Winning and losing are skills that everyone has to learn.  You aren’t born a gracious winner, just like you aren’t born a gracious loser.  It takes being in different scenarios of winning and losing to master these skills of winning and losing.  

When is it a concern when your child is completely focused on winning, and doesn’t know how to lose?  Most of the time by school age.  If your preschooler is obsessed with winning, that is normal.  And usually isn’t harmful to their social skills or social circle of friends.  Preschoolers are just learning the concept of winning and losing. Once in school though, if all your child wants to do is win and isn’t very kind when they do, it can cause trouble with friends at school or in the neighborhood.  

Competitiveness is different from child to child.  Some kids have a more competitive nature than other children.  These competitive children are usually goal setters, who can set their minds to something they are willing to do until they achieve.  Other children who become competitive due to their parents being overly competitive.  This is not always a bad thing as long as winning and losing are being role modeled effectively to the child.  Competitiveness can also be a sign of insecurity or fear.  If your child thinks they have to win to get your attention or praise, it can cause them to be consumed by the thought of winning everything.  This can negatively affect their self esteem and confidence.  Sore losers will not try new games or activities if they think they won’t win.  

When playing a game with your child, if you know they struggle with winning and losing, be upfront with them about the games you are playing.  Tell them that the game has a winner and a loser.  Tell them that it is ok if they don’t win, and discuss how not winning can make you feel.  You can be sad or frustrated when you don’t win, it’s how you handle your emotions that can make you a gracious loser or a gracious winner.  You playing games with your child and showing them how to win and lose can be the best model your child will ever have.  If your child wants to bail every time they aren’t winning in a game don’t let them.  Winning and losing are normal events, so treat them as such.  If your child wins, congrats and move on.  Making a big parade or circus when they win and being all disappointed if they lose, will cause them to only want to win and not know you love them if they don’t.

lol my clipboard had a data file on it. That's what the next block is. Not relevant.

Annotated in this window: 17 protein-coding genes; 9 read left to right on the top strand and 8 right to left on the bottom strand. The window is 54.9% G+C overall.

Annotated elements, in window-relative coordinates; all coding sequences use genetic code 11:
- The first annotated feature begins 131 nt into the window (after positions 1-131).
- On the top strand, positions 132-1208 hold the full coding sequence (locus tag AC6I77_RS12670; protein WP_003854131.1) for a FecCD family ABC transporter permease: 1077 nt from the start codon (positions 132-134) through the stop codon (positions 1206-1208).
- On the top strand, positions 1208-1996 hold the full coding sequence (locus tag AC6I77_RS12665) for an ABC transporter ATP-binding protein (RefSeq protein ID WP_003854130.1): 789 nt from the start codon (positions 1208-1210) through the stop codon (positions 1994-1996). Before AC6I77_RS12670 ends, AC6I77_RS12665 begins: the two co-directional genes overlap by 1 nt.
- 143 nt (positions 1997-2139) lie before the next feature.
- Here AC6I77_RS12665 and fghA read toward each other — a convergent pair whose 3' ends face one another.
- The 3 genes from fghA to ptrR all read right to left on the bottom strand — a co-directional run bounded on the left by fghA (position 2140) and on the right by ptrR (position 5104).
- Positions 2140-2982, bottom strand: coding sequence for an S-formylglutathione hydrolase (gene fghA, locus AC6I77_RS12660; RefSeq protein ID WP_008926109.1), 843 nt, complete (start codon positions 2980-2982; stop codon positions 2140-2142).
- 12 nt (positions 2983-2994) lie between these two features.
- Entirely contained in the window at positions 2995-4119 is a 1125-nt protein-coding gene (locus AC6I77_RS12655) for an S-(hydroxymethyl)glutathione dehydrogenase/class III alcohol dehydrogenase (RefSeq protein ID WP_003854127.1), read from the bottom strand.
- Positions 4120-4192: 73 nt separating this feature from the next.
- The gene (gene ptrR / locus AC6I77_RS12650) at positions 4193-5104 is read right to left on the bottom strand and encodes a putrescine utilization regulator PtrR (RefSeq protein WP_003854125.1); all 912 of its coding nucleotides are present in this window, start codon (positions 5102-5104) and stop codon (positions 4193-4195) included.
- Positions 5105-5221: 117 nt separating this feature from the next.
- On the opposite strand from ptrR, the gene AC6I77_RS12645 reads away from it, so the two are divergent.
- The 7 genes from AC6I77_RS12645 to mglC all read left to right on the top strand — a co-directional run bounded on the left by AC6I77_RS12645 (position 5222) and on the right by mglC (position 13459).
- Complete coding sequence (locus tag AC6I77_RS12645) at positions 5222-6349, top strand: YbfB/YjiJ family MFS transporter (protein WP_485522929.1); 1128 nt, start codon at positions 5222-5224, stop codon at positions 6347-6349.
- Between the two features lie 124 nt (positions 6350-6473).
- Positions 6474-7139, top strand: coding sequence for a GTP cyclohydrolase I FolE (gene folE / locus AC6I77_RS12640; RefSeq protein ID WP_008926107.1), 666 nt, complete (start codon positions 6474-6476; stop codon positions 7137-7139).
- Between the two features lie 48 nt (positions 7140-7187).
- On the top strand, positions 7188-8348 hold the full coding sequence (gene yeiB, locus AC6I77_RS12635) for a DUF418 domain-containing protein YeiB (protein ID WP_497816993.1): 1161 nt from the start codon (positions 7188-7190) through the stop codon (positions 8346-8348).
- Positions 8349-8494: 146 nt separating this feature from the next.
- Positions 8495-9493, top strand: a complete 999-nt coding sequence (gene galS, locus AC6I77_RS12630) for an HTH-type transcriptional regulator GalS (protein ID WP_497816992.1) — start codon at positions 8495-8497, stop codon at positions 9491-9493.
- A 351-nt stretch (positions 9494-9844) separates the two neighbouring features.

If your child only plays a game if they win, you can nicely tell them you are here to play with them when they are ready to win or lose.  You don’t always have to let your child win.  You should play equally at their level.  When you play games together praise them for things they do well while playing, not whether they win or lose.  

Younger siblings will want to challenge older siblings.  This is because younger siblings will want to try competition in a safe environment like their house with their family.  Though the competition isn’t evenly balanced the younger sibling doesn’t always mind.  Be careful as a parent you don’t compare the two children in these competitions since their skills can vary with age difference.  Comparing children can also cause sibling rivalries.  When playing games as a family it is important to remind the family that everyone is winning, if everyone is having fun.  You don’t play to win, you play to spend time together and to enjoy each other.  Family games that are group effort games can also help curb competition within the family.

If you have a child who likes competition, a great way to help with that is to have them compete against their personal past scores.  This can be a race against their best time.  You can time them with a stopwatch.  This can teach them that winning is beating your very best, and you can always have room to improve.  

Everyone needs practice to win and lose graciously.  It is great to help your child learn to lose and win kindly.  Teach them how to control their emotions if they lose, and show them how to still be kind when they lose.  Let them know that being disappointed is ok, but throwing a temper tantrum is not.  Winning nicely is just as important as not being a sore loser.  Role modeling both for your child will help them learn to do the same. 




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